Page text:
“We try to work on our climbing, which is what we are good at here,” Cheeney said. “We are kind of known for being really good climbers, and technically good. That is the beauty of living in Durango. We have the best training grounds possible.”
Behind The Riders
Behind the coaches and riders, Dave Hagen, director of the Fort Lewis College cycling team, works on the logistics, Cheeney said.
Hagen spent approximately 40 hours total securing lodging and food for everyone attending, Cheeney said.
The team rented a house, had communal dinners and team meetings, where the team shared stories about their experiences during the day, Davoust said.
In addition to food and lodging, Hagen registered the riders, found space for the truck at the competition, and got the riders their lift passes for the competition, Cheeney said.
McCauley Smith won the women’s downhill race in 3:40.86 during last weekend’s championship.
“I definitely surprised myself, and it did not really set in until just being back at school and my professors congratulating me and just the hype come down,” Smith said. “But it definitely means a lot. I definitely did not really see it coming and just was really cool to see all my hard work all season pay off.”
This was the first time Smith was part of a national championship team, she said.
“We all kind of had that mindset that we could win,” she said.
This year’s track was less technical than last year’s and required more skillful riding, she said. This year was easier and faster.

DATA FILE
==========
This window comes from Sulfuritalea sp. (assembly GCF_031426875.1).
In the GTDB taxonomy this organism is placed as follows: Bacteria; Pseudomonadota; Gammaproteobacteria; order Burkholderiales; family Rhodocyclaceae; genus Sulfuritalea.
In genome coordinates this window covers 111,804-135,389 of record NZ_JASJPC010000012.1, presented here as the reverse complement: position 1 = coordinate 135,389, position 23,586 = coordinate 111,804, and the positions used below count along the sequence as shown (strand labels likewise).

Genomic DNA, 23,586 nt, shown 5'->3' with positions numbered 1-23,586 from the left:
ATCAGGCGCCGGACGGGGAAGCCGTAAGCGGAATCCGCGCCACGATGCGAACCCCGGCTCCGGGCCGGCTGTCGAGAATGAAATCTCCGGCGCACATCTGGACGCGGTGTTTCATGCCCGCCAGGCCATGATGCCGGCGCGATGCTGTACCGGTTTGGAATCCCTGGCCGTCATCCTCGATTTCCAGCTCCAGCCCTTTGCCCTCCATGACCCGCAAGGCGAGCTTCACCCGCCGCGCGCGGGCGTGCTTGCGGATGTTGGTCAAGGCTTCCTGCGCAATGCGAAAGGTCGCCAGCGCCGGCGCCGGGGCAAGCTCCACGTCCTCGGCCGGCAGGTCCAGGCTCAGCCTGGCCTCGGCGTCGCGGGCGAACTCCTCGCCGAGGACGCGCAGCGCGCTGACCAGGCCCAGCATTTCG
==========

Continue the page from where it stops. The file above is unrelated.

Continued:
FLC riders rode more difficult courses during the season, she said.
Usually collegiate cycling is viewed as an individual sport, but this team built team spirit by focusing on the team aspect of the competition rather than viewing its single-rider aspect, Smith said.
As a senior who will graduate in December, this was Davoust’s third national collegiate team title riding for FLC and second individual title after winning an individual omnium last year during the 2016 Nationals.
“To do that again when I was a senior, this year is pretty awesome,” Davoust said. “Especially getting a title of my own definitely means a lot, and just having all the support of the whole Fort Lewis team through all four years of my college career has been super. It has been unbelievable support that I get from the team.”
There has always been a culture of winning on this team that alumni helped develop, he said.
“Just from the statistics, this is our 23rd national title,” Davoust said. “I think FLC, Fort Lewis, has always been seen as the top-level cycling school in the country. There are other schools that give out more scholarships, but just because of how much the people and coaches care about the racing and how the athletes do, and just the environment around cycling in Durango, really makes for Fort Lewis to be kind of the top-cycling school in the country."
USA Cycling starts planning where the national championship will take place about a year and a half in advance, giving riders time to understand the environment and weather, he said.
“Weather is a big influence on how a race plays out,” Davoust said.
The team was experiencing rain during the weekend including during the men’s cross-country race, he said.
“It started off, and it was nice weather,” he said. “The cross-country is about hour and a half, hour 40 length, and half way through, it just started snowing and hailing at the top of the mountain. So, just being able to be flexible and accommodate for whatever gets thrown at you is the big part of it.”
After graduating Davoust plans to continue to race, he said in a follow-up message.
“I am going to be racing for the Giant Factory Off-Road team and trying to make a living racing my bike for several years,” he said in the message. “Then eventually get a job doing something with my engineering degree.”
“What I have been able to accomplish and what the Fort Lewis team has been able to provide for me has been unparalleled in any sense,” he said. “It is definitely going to be something that I am going to miss a lot.”